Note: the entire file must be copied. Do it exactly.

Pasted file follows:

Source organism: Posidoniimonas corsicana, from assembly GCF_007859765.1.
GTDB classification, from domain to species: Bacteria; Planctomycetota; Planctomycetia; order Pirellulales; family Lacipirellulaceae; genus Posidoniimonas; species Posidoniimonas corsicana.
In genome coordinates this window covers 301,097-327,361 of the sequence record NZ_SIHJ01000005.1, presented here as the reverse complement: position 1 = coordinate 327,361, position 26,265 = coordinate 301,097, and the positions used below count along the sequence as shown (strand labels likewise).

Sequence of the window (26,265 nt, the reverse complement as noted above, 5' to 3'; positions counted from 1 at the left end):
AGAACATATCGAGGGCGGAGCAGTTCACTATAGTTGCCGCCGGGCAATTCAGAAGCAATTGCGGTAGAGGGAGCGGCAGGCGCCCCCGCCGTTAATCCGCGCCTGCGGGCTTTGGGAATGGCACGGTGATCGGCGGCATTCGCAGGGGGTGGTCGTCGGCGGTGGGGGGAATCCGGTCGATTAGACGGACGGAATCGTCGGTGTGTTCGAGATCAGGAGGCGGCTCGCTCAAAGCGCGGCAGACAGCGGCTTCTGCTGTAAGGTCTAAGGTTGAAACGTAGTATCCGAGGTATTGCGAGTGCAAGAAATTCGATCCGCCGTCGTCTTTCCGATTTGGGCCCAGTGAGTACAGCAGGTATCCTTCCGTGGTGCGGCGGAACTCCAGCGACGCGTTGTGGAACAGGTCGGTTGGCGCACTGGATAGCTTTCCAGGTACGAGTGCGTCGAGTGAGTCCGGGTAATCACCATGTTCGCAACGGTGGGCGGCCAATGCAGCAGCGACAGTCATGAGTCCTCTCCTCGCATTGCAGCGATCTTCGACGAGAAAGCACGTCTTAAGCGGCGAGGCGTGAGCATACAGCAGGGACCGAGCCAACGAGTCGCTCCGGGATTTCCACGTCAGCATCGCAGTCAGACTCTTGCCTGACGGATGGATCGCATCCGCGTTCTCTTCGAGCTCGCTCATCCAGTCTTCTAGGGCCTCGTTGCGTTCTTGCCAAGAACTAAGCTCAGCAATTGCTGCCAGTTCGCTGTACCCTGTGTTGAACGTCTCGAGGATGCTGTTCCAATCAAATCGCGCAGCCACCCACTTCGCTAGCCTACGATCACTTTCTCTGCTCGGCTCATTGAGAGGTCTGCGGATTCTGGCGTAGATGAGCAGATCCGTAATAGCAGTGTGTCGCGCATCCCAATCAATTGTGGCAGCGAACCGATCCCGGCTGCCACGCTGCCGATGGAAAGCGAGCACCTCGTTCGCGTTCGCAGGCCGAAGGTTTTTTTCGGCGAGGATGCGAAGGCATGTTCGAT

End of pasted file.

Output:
Source organism: Posidoniimonas corsicana, from assembly GCF_007859765.1.
GTDB classification, from domain to species: Bacteria; Planctomycetota; Planctomycetia; order Pirellulales; family Lacipirellulaceae; genus Posidoniimonas; species Posidoniimonas corsicana.
In genome coordinates this window covers 301,097-327,361 of the sequence record NZ_SIHJ01000005.1, presented here as the reverse complement: position 1 = coordinate 327,361, position 26,265 = coordinate 301,097, and the positions used below count along the sequence as shown (strand labels likewise).

Sequence of the window (26,265 nt, the reverse complement as noted above, 5' to 3'; positions counted from 1 at the left end):
AGAACATATCGAGGGCGGAGCAGTTCACTATAGTTGCCGCCGGGCAATTCAGAAGCAATTGCGGTAGAGGGAGCGGCAGGCGCCCCCGCCGTTAATCCGCGCCTGCGGGCTTTGGGAATGGCACGGTGATCGGCGGCATTCGCAGGGGGTGGTCGTCGGCGGTGGGGGGAATCCGGTCGATTAGACGGACGGAATCGTCGGTGTGTTCGAGATCAGGAGGCGGCTCGCTCAAAGCGCGGCAGACAGCGGCTTCTGCTGTAAGGTCTAAGGTTGAAACGTAGTATCCGAGGTATTGCGAGTGCAAGAAATTCGATCCGCCGTCGTCTTTCCGATTTGGGCCCAGTGAGTACAGCAGGTATCCTTCCGTGGTGCGGCGGAACTCCAGCGACGCGTTGTGGAACAGGTCGGTTGGCGCACTGGATAGCTTTCCAGGTACGAGTGCGTCGAGTGAGTCCGGGTAATCACCATGTTCGCAACGGTGGGCGGCCAATGCAGCAGCGACAGTCATGAGTCCTCTCCTCGCATTGCAGCGATCTTCGACGAGAAAGCACGTCTTAAGCGGCGAGGCGTGAGCATACAGCAGGGACCGAGCCAACGAGTCGCTCCGGGATTTCCACGTCAGCATCGCAGTCAGACTCTTGCCTGACGGATGGATCGCATCCGCGTTCTCTTCGAGCTCGCTCATCCAGTCTTCTAGGGCCTCGTTGCGTTCTTGCCAAGAACTAAGCTCAGCAATTGCTGCCAGTTCGCTGTACCCTGTGTTGAACGTCTCGAGGATGCTGTTCCAATCAAATCGCGCAGCCACCCACTTCGCTAGCCTACGATCACTTTCTCTGCTCGGCTCATTGAGAGGTCTGCGGATTCTGGCGTAGATGAGCAGATCCGTAATAGCAGTGTGTCGCGCATCCCAATCAATTGTGGCAGCGAACCGATCCCGGCTGCCACGCTGCCGATGGAAAGCGAGCACCTCGTTCGCGTTCGCAGGCCGAAGGTTTTTTTCGGCGAGGATGCGAAGGCATGTTCGAT